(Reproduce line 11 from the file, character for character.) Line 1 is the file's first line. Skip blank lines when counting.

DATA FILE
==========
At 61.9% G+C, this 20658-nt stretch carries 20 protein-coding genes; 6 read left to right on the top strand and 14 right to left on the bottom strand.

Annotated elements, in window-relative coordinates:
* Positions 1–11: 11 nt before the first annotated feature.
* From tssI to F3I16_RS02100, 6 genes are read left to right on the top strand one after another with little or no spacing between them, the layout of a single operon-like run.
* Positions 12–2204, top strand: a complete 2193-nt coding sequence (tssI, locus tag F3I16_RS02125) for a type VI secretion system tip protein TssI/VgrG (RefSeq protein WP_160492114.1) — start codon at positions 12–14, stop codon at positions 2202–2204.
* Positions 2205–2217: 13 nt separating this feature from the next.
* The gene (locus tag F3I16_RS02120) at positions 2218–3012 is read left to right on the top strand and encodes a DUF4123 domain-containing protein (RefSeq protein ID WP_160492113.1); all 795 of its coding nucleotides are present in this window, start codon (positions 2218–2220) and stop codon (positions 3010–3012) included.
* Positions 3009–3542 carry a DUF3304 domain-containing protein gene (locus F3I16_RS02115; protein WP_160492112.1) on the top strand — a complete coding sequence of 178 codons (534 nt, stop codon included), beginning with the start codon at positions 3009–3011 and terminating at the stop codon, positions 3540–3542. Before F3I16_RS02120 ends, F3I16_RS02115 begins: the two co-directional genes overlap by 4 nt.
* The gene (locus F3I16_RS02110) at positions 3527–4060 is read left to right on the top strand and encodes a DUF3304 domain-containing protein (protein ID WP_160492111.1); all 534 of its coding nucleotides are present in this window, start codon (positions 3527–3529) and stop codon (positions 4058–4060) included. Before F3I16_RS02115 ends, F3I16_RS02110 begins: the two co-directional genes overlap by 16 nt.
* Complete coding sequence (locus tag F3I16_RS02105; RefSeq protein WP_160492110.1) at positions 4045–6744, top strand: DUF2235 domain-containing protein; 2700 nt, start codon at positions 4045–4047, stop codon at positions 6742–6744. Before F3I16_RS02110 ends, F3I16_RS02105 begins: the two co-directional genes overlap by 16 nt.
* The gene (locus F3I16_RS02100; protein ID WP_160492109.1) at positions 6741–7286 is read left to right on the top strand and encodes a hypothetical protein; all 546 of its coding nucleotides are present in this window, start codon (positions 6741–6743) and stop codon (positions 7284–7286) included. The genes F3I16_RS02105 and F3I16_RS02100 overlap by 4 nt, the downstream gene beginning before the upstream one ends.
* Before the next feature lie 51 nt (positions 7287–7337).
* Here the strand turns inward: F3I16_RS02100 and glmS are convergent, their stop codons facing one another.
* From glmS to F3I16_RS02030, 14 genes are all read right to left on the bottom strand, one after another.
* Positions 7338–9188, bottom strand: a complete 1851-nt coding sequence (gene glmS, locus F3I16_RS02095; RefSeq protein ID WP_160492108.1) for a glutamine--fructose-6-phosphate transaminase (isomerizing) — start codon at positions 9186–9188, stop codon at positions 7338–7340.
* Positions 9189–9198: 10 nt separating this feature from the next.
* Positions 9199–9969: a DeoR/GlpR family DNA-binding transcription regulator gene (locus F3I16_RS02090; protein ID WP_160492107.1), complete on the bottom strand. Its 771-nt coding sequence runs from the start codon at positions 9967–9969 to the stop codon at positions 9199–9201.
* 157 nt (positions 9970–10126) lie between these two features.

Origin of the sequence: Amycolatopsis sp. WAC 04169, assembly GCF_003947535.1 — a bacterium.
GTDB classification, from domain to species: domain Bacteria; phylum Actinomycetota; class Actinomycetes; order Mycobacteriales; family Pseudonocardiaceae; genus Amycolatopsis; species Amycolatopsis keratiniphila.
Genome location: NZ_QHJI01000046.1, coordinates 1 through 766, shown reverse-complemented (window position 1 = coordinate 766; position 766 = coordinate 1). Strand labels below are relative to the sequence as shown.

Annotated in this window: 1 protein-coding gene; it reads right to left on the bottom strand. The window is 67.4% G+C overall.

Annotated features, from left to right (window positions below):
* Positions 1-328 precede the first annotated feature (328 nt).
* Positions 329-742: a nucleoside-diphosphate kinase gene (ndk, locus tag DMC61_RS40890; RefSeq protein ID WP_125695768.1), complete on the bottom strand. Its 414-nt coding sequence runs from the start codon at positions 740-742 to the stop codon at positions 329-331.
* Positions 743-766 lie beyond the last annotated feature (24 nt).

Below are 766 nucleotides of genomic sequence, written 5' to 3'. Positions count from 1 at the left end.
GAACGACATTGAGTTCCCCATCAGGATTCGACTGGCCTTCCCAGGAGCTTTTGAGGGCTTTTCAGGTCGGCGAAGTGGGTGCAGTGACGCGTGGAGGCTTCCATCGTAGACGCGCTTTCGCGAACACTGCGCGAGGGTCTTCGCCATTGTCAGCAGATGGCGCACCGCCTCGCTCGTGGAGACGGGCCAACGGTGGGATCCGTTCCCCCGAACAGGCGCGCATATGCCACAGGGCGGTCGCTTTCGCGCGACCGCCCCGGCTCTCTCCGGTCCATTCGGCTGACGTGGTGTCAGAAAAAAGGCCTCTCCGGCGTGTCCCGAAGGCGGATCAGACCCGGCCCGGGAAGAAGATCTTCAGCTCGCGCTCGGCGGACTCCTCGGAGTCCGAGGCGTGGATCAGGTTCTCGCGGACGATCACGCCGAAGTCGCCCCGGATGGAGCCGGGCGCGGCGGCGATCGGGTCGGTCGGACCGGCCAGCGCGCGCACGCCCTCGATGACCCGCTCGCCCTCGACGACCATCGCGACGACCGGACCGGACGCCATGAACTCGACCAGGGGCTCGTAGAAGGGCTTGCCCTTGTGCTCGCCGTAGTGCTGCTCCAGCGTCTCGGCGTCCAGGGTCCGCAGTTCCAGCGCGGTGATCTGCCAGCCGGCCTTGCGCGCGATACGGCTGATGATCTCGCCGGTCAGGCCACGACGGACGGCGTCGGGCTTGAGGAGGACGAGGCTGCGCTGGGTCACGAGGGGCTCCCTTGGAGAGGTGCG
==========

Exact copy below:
* The gene (locus F3I16_RS02100; protein ID WP_160492109.1) at positions 6741–7286 is read left to right on the top strand and encodes a hypothetical protein; all 546 of its coding nucleotides are present in this window, start codon (positions 6741–6743) and stop codon (positions 7284–7286) included. The genes F3I16_RS02105 and F3I16_RS02100 overlap by 4 nt, the downstream gene beginning before the upstream one ends.